Glue for Matches. The manufacture of matches is attended by considerable difficulty owing to the nature of the ingredients used. As to the identity of the individual ingredients, no secrecy exists; the art lies in their proper combination. The general formula for parlor matches is, glue, phosphorus, chlorate of potash, whiting, plaster of paris, and rosin. The glue serves to work these into a hot paste into which the ends of the match-sticks are dipped.

It is readily seen that in so strange a combination of materials, every glue will not work. It is stated upon authority that, unless the customary proportions of the above ingredients are radically modified, none but imported glues will answer. The Irish Block C. and Block C. L., and the Walsall of English manufacture, are the standards of match glues. Domestic glues have been used with success, but are troublesome in operation owing to the necessity of radically modifying the formula.

Glues intended for use in match making should be subjected to careful analysis as well as tested for strength. The function of the glue is not merely as a binding medium for the mineral ingredients. It is largely depended upon to prevent atmospheric oxidation of the phosphorus. Accordingly, it must be certified that the glue contains nothing likely to' affect the phosphorus, in addition to exhibiting a fairly water-proof coating when dry.

Comparison of Straight and Mixed Ground Glues. Although ground glues are invariably regarded with suspicion, much of the popular prejudice against their use is unwarranted. To suggest to some consumers that they are using a mixed glue is to seriously affront them. They at once conceive the idea that the glue is worthless, and that an attempt has been made to defraud them. While it is true that the dealer frequently mixes ground glues for the purpose of cheapening them, his motives in so doing are not always ulterior. Not only are ground glues most convenient in use, as they require but the minimum soaking or softening prior to melting, but they offer many advantages over flake, in that they may be made to conform more nearly to a given requirement. The dealer who is conscientious in the endeavor to sell glue on "test," that is, to match the samples he submits with those submitted to him by the prospective purchaser, has often to mix one or more glues in order to obtain a product conforming in strength and viscosity or other factors with those of the samples submitted to him. It is at times possible to mix two or more grades of flake, with the same object in view. Hence the fact that the dealer submits a sample of mixed glue must not be always construed as an attempt at deception.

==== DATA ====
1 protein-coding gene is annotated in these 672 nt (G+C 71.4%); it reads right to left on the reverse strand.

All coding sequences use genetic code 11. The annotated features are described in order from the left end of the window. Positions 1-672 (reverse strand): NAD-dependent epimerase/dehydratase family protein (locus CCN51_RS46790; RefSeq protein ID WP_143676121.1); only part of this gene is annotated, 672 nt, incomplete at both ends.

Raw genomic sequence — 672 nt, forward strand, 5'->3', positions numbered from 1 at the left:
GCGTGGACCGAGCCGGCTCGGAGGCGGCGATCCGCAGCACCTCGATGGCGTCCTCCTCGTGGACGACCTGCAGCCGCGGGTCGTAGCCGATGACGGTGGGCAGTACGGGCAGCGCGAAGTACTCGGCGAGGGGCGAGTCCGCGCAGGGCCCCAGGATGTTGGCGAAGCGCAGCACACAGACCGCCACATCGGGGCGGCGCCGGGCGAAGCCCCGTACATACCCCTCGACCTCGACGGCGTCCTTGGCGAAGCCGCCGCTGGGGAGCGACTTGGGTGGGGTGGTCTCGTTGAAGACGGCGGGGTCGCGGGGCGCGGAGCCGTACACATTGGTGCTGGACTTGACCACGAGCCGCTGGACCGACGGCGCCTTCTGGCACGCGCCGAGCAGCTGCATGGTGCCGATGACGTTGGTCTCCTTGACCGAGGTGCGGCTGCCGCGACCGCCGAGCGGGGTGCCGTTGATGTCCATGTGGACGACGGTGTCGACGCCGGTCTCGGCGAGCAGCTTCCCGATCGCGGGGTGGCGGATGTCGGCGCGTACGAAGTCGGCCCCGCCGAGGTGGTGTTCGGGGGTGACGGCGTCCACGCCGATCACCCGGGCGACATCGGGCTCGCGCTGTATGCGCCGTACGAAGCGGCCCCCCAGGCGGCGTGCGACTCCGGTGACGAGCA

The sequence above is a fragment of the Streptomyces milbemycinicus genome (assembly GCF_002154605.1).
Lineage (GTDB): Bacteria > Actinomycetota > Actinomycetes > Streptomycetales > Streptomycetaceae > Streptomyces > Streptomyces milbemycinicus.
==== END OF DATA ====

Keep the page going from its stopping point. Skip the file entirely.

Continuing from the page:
Recapitulatory Remarks. The uses of glue herein enumerated represent but a small proportion of its possible applications. They are cited as typical of the limits of application, by which is meant the least and the greatest that is expected of glue in actual work; and are chosen with a view of impressing upon the glue-user the fact that it is adverse to his interests to regard glue as so much cheese, to be bought, consumed, and the stock replenished. It lies within the power of every consumer, small or large, to control the quality of a material for which he expends considerable in the course of a year. He has but to apply the rules of common sense to its selection and application in order to obviate 90 per cent of his. "troubles." Price has often to be relegated to second place in selecting glues, although it must always be considered. For many purposes, an impure glue is dear at any price. In other instances, to spend a few cents more per pound for glue is to effect an ultimate saving, paradoxical as this may seem. He who wittingly fails to test glues prior to purchasing them and to insure that delivery is as per sample, on the ground that his time is too valuable to be devoted to such purpose, is assuredly "penny wise and pound foolish." He is a veritable mark for the unscrupulous salesman, who with glib argument, backed by a minimum of scientific fact, has no difficulty in persuading him that a glue that smells to Heaven has absolutely no odor.